MAY 22 This post was written the day after the second line shooting in NOLA, by Brentin Mock. Mock is a friend of Deb "Big Red" Cotton, a blogger who was shot in the back and was seriously injured. It is a raw, emotional piece of writing, something the writer obviously felt he needed to get off his chest. But it raises questions that can't be easily dismissed, and might give some insight into where the source of these events truly is.
MAY 22 In this Baton Rouge Business Report post, Rolfe McCollister considers the privatization of bus service in Baton Rouge. After decades of under-funding, it is a mess, and although a tax (partially) passed last year, improvement hasn't happened yet. McCollister apparently feels it is time to let private business get in on the transit business.
MAY 22 This post on Bayou Buzz by Jeff Crouere urges the defeat of a bill that would grant modest pay increases over the next several years to the state's judges and clerks of court. The state is in no position to fund pay hikes, Crouere argues, with the pay increases costing a total of $9 million over several years. It sends the wrong message to the (proverbial) hard-working people of Louisiana, he says.
MAY 22 The Advocate reports here that State Treasurer John Kennedy is complaining about a meeting of the corporation that oversees the state's tobacco settlement. The Governor wanted it restructured, and he has some support, but not a lot. The corporation agreed with his plan, but Kennedy didn't, and it appears that the meeting was noticed in a manner completely different than that of all previous meetings. Kennedy's given to hyperbole, but in this case the fish don't smell too fresh.
MAY 22 In this Advocate story, Carencro Police Chief Carlos Stout says the recent federal indictment of a strip club owner is all wrong. The indictment alleges that drugs and prostitution went on with impunity because club staff made arrangements with "local" police. Stout says it never happened, and while his cops do work security in the parking lot, they're not allowed inside.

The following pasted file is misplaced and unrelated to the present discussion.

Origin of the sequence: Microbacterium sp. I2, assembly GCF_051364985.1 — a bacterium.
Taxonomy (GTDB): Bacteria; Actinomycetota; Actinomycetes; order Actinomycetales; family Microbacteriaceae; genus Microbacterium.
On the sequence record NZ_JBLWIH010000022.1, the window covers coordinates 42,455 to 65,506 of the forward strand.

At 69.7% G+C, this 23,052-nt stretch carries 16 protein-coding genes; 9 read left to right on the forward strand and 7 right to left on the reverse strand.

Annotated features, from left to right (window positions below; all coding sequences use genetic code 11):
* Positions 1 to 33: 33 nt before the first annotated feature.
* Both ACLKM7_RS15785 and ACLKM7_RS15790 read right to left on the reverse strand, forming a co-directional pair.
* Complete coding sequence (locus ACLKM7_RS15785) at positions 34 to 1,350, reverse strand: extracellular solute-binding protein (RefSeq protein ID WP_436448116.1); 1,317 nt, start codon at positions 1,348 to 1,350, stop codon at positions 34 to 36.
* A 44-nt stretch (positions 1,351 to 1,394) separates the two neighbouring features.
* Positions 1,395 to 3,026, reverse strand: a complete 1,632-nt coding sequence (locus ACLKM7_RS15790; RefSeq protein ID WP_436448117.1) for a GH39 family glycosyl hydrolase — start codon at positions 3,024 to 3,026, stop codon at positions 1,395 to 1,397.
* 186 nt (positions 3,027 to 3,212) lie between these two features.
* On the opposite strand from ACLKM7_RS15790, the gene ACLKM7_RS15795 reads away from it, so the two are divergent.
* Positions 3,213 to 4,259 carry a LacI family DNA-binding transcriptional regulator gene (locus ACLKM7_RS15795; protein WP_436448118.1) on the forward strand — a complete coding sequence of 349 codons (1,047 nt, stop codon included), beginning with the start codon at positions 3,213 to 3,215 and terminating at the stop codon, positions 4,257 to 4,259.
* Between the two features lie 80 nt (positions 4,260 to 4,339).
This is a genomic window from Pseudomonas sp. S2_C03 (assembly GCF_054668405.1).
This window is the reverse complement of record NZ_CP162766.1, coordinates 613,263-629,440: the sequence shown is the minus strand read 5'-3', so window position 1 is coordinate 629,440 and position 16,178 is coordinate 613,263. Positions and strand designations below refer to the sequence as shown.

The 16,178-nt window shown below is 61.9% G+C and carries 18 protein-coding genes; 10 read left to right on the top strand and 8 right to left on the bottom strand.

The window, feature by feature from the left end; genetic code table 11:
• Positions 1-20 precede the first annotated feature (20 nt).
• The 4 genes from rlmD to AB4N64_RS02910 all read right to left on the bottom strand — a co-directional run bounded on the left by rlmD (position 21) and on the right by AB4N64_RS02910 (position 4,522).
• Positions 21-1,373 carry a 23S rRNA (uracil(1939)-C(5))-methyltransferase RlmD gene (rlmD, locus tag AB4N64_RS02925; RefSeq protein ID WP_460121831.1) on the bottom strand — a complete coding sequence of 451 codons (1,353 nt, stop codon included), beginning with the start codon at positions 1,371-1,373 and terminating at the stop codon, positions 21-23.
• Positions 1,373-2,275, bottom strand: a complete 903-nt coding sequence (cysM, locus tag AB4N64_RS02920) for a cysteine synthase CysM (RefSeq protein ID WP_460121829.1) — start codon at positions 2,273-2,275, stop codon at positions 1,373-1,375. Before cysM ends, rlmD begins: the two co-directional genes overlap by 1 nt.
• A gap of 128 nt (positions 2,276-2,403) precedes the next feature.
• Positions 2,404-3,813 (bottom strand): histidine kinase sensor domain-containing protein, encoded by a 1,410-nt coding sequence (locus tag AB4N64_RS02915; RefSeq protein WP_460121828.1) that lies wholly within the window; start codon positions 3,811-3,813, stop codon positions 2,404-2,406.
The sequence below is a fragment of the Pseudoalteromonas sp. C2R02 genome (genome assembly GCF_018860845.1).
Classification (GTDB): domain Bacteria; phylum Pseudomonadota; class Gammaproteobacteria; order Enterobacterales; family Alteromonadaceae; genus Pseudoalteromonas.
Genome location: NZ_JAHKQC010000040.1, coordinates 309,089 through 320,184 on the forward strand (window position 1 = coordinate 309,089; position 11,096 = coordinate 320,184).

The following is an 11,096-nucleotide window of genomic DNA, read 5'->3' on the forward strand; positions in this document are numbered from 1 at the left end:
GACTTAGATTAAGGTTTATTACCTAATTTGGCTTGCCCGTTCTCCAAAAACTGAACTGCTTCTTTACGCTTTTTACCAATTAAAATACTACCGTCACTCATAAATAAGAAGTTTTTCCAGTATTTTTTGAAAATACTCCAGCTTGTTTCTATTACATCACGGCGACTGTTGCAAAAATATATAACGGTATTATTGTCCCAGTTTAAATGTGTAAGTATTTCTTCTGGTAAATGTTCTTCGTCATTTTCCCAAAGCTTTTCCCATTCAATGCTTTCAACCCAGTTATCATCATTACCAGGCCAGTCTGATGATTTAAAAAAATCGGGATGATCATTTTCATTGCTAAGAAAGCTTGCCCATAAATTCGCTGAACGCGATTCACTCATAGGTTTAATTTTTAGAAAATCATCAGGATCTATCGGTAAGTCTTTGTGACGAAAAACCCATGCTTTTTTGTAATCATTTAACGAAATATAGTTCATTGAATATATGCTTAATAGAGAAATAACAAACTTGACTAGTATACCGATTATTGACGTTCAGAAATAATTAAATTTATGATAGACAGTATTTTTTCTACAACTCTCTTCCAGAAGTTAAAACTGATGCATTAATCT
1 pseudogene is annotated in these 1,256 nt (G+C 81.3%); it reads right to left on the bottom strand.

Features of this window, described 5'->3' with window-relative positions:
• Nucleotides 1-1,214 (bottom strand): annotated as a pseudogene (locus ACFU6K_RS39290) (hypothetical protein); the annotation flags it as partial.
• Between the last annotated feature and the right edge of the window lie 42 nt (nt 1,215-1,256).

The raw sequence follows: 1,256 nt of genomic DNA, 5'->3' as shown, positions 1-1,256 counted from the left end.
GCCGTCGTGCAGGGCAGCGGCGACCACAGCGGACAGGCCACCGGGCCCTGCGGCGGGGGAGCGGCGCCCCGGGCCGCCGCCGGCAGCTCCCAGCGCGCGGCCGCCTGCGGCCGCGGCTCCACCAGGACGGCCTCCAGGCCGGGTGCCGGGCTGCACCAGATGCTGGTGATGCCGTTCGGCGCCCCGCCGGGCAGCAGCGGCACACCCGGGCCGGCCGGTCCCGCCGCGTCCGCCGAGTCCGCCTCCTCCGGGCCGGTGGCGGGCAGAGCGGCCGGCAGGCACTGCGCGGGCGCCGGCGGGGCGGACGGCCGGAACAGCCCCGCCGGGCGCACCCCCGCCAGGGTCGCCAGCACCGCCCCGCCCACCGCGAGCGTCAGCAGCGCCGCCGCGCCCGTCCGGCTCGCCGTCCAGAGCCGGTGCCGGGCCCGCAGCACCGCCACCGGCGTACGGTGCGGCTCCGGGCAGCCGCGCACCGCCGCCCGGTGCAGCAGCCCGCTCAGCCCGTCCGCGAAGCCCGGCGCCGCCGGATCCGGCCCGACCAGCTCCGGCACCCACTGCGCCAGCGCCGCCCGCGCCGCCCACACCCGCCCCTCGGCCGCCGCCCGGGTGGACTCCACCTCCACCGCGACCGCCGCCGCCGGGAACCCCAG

MAY 22 This amusing post in DIG Baton Rouge recounts an ad that ran on Craig's List recently; the advertiser was seeking tenants for a Beauregard Town house. He knew his market, and wrote an ad that the most ironical hipster couldn't resist. Apparently, he really did know his market, because the ad worked like a charm.
MAY 22 In this post in The Lens, Mark Moseley comments on the rhetoric Gov. Jindal employed in trying to save his tax "reform" package. One interesting point concerns Jindal's use of his brother, Nikesh, in a little story. Nikesh left Louisiana because of his inability to get a decent job, the story goes, but the story won't hold water: Nikesh lives in DC, which has an income tax level comparable to Louisiana, Moseley says. If income taxes caused the dismal situation, it should exist in DC too. Right?
MAY 22 This post by columnist John Maginnis traces the trajectory of the bill that would fund construction at community and technical colleges -- and bypass the Board of Regents and traditional higher ed funding mechanisms. Sure, it will bust the legislature's self-imposed debt limit, but some leges feel that there's more need (because there is more growth) in the community and technical college area than in the university area, he says.
David Calhoun and Elizabeth “EB” Brooks are the first two employees of Lafayette Central Park Inc., the nonprofit charged with turning Lafayette Consolidated Government’s 100-acre Johnston Street Horse Farm property into a passive public park. Calhoun was named executive director, and Brooks is director of planning and design.
There will soon be a whole lot of shakin’ going on at Benny’s Sportshack Supplement Depot, a new concept by Opelousas native Benny Nele. Located at 2002 Johnston St., the supplement shop, smoothie bar and café, featuring hot off the press paninis and wraps, plans to open in late May.